Tag Archives: Avram Patt

Two-Biter Bites Again

Remember my pre-election post about Vermont’s Two-Biters? The Progressives who ran in Democratic primaries, lost, and then ran as Progressives?

Well, one of them cost the Democrats a seat in the House.

Up in the two-seat Lamoille-Washington district, which stretches from Morrisville to Worcester along Route 12, Democrat David Yacovone and Republican Gary Nolan were elected. Incumbent Democrat Avram Patt finished a close third.

Prog-turned-Dem-turned-Prog Marci Young siphoned off more than enough votes to elect the Republican Nolan. The final returns:

Yacovone 2,449

Nolan 1,915

Patt 1,698

Young   865

Patt lost by 219 votes, roughly one-fourth of Young’s total. I think we can safely assume that without Young in the race, he would have picked up enough additional votes to finish second.

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Two bites of the apple

The Progressive Party doesn’t have much of a ticket this year. Many of its candidates are running as Democrats because they stand a better chance of winning. Smart tactics in the short term, and something of a worry for Dems. They’re seeing previously “safe” seats peeled off by the Progs, potentially weakening their legislative caucuses.

This year, we have a new twist on that technique: Progressives running as Democrats, losing the primary, and then refiling as Progs for the same contest.

There are four such candidates (that I know of), all running for the House, and all in “safe” Democratic districts. The Two-Biters:

— Jill Charbonneau, Addison-1

— Steve May, Chittenden-1

— Marci Young, Lamoille-Washington

— Carl Etnier, Washington-5

This is of direct interest to me, because I live in one of those districts.

Each person must make up their own mind. Me personally, I’m disinclined to vote for a Two-Biter.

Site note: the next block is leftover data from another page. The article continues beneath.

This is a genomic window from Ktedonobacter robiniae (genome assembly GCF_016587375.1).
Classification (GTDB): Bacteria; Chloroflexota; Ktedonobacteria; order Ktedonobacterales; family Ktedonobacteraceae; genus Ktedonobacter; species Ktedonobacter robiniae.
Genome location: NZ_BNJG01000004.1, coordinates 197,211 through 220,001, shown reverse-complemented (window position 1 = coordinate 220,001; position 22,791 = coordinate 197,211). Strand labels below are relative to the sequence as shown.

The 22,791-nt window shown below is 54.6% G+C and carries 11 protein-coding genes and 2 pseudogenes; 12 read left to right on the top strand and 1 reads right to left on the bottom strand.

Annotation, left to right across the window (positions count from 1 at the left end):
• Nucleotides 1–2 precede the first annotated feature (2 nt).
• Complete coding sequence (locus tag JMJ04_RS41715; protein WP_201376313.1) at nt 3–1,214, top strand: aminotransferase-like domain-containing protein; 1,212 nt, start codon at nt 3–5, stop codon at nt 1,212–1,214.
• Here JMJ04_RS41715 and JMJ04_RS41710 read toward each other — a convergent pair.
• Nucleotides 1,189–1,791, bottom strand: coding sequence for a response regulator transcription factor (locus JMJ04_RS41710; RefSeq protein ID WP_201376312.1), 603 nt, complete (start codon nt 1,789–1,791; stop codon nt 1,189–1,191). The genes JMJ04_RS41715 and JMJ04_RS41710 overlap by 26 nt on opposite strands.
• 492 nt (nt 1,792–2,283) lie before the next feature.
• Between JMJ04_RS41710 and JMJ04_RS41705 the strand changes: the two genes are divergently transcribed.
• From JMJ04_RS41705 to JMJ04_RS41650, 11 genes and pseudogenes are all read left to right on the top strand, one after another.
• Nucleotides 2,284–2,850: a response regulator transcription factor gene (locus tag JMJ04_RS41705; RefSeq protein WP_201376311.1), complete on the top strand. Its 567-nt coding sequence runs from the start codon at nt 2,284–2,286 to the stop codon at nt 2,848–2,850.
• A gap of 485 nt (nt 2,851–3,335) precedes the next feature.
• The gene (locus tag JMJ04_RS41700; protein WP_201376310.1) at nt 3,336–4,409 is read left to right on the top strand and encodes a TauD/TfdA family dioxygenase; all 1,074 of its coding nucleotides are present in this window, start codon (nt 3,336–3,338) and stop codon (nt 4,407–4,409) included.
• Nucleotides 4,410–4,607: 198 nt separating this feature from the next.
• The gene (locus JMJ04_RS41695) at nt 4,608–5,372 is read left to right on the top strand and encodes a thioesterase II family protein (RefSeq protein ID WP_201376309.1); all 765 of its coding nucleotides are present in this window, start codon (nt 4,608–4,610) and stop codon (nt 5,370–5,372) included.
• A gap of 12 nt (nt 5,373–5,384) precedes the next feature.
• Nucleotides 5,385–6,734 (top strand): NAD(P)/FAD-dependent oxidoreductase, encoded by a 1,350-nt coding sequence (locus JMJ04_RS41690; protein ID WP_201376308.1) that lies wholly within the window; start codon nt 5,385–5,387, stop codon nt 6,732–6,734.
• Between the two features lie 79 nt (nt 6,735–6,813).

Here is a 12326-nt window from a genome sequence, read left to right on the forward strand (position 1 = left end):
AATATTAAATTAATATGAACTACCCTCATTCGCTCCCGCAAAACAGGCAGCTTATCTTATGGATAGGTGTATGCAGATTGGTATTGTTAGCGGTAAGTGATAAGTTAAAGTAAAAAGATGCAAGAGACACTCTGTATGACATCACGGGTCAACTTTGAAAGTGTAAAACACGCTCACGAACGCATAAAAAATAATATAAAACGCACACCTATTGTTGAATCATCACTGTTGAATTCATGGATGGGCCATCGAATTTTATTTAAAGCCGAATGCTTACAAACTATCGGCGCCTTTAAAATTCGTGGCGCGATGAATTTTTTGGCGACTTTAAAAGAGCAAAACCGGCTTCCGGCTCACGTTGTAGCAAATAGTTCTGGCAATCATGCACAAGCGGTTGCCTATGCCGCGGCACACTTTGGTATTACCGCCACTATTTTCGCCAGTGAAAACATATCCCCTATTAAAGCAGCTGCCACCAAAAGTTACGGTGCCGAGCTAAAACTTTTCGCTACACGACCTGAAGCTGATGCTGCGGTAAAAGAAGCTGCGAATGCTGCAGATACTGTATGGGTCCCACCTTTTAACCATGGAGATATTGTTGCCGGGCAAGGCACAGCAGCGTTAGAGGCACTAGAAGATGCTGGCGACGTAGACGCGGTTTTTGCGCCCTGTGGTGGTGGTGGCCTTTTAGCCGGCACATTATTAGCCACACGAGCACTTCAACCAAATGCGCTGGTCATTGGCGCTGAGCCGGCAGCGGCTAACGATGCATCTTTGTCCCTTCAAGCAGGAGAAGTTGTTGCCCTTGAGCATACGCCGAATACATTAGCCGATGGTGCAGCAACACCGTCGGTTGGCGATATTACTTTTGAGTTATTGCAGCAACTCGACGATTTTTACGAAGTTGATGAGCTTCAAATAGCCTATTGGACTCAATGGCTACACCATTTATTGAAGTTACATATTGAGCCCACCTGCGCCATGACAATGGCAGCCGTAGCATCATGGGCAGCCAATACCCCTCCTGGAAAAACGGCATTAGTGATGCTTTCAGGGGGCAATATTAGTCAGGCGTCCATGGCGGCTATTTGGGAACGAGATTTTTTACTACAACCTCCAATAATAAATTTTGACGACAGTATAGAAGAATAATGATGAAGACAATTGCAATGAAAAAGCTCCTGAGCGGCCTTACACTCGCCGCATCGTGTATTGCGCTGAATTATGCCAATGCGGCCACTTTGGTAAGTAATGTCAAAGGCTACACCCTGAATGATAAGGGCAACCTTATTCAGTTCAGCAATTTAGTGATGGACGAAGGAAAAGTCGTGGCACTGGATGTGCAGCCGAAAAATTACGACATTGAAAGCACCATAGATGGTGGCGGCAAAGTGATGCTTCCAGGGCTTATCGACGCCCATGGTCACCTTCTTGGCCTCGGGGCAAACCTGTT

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The vultures descend

Here’s a little item that I find amusing. Maybe you will, too.

At yesterday’s meeting of the House Health Care Committee, Rep. Avram Patt (D-Shap’s District) brought up the subject of those long, confusing Explanation Of Benefits forms (EOBs) we get in the mail every time we see a doctor or have a covered service or procedure done. You know, the ones nobody ever reads?

Well, Avram Patt reads ’em. And he had some questions, mainly centered on the lavish “prices” for services beyond the basics. How are those prices arrived at? Do they reflect the cost of the services rendered? Does anyone — covered or not — ever actually pay that?

He had inquired about some of this with his insurer, and been told that if an uninsured person gets a whopping bill and complains, “it’s immediately negotiated down.” And the original fee? That’s an “algorithm” — a calculated starting point for negotiations.

Short answer, in other words: Nobody ever actually pays that price, and it seems to have nothing to do with cost.

The committee wanted more information on these questions and some others, and decided to seek testimony — mainly from Shumlin administration functionaries.

But lo and behold, I look at the revised committee schedule this morning, and at 11:00 a.m. I see a lobbyist clusterf**k. Lobbyists for MVP Healthcare, CIGNA, and Blue Cross Blue Shield will be lined up, one after the other, to explain those EOBs. Presumably in an industry-friendly, “No no, it really makes sense, please don’t ask us to change” sort of way.

That’s all. I just found it amusing that healthcare industry lobbyists were so quickly available on less than 24 hours’ notice, and all at the same time.